Antibiotic resistance (AR) in animals is a formidable threat as a One Health issue. One Health means that a disease crosses all boundaries to infect animals, humans, and the environment. Noticeably, there is a high death toll from AR from food and animals: 20-30% of over 2.8 million cases are caused by such bacteria, according to the Center for Disease Control and Prevention (CDC) (2019; 2020). In essence, this equates to over 560,000-840,000 cases. Overall, this discussion will address the key considerations of USDA's mechanisms to prevent AR, AR in animals being overlooked, and effective primary prevention methods.
Currently, the USDA has mechanisms like the "withdrawal period" and random meat inspection to prevent antibiotic resistance. Specifically, the "withdrawal period" is the amount of time that needs to be passed for an animal to metabolize the antibiotic fully and excrete the antibiotic residue so that the farmer can legally slaughter the animal (USDA, n.d.; The Meat We Eat, 2017). Although this seems safe, the USDA's Food Safety Inspection Service (FSIS) randomly samples meat upon slaughter to discard meat with dangerous levels of antibiotic residue, rather than systematically sampling all products (USDA, n.d.; The Meat We Eat, 2017). As a result, there is still a noticeable risk for AR meat.
My main concern is the existence of AR in animals that flies below the public radar. AR causes common infections to be nearly untreatable: this may occur among millions of animals to cause excruciating pain. Specifically, inadequate animal rights, profit-driven industry, and inadequate inspection frequencies may cause ineffective oversight of proper antibiotic administration. This is concerning because the most common antibiotic uses are for growth and prophylaxis--as a means to prevent production diseases. After speaking to an Animal Charity Evaluators representative, I learned that a significant pervasive issue is the inadequate frequency of auditing on animal farms. As a result, farmers are given adequate opportunities to neglect animals via legal loopholes. Overall, antibiotic resistance causing suffering animals is an important point that should be considered.
Lastly, people should focus on primary, rather than tertiary prevention. Primary prevention occurs before the disease occurs, while tertiary prevention occurs after the disease occurs to prevent disability. Primary prevention includes creating sanitary farm conditions and using vaccination over antibiotic use. For example, Norway eliminated antibiotic use in fish over the past decades by transitioning to vaccination, a safe and effective method to prevent antibiotic resistance (AR) and infection, according to the World Health Organization (WHO) (WHO, 2015). To counter concerns of vaccination causing fish stress, immersion vaccination is known to cause much less pain while being relatively effective compared to injection vaccination (Komar et al., 2006). Overall, antibiotic stewardship to animals should be the last resort via opting for primary prevention.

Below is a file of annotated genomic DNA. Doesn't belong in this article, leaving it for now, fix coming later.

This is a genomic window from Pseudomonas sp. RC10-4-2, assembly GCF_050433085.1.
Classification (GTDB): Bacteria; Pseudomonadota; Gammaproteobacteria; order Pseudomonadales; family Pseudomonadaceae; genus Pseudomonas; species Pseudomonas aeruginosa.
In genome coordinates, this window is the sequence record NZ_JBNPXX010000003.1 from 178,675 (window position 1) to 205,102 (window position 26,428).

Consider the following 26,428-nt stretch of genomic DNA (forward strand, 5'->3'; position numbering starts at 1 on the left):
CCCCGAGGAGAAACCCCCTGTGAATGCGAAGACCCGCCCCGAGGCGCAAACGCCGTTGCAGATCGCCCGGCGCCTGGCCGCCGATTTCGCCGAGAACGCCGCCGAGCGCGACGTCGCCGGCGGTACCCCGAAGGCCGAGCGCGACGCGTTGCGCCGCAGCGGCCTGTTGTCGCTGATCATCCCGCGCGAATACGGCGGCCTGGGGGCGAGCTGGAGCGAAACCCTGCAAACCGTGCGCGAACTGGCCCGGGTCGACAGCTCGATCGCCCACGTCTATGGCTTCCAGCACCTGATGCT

If you are in the public health field, how do you plan to make use of your degree? I am interested in policy, so let me know if any of you have ideas or resources on that.
Hi Aaron, thank you for your thoughtful response! The shallow cause writeup talked about public education on the "stewardship of existing antibiotic resources" ("Antibiotic Resistance," 2013). I do understand that the two statistics may imply separate cases but antibiotic misuse. However, the case study in France, the European nation with the highest antibiotic prescription rates, revealed that an campaign called “Antibiotics are not automatic” administered in France decreased prescriptions by 45% and antibiotic consumption by “26.5%. . . over 5 years" (Sabuncu et al., 2009). This reveals a negative association between antibiotic misuse and knowledge.
I am currently leading the Effective Altruism Club at UC Irvine, CA to integrate education on antibiotic resistance and antibiotic use into the elementary-level education with a form to educate and test parents of their knowledge as well. It is an ongoing project with Assemblywoman Petrie-Norris, so if you're interested, I can talk more about that as well.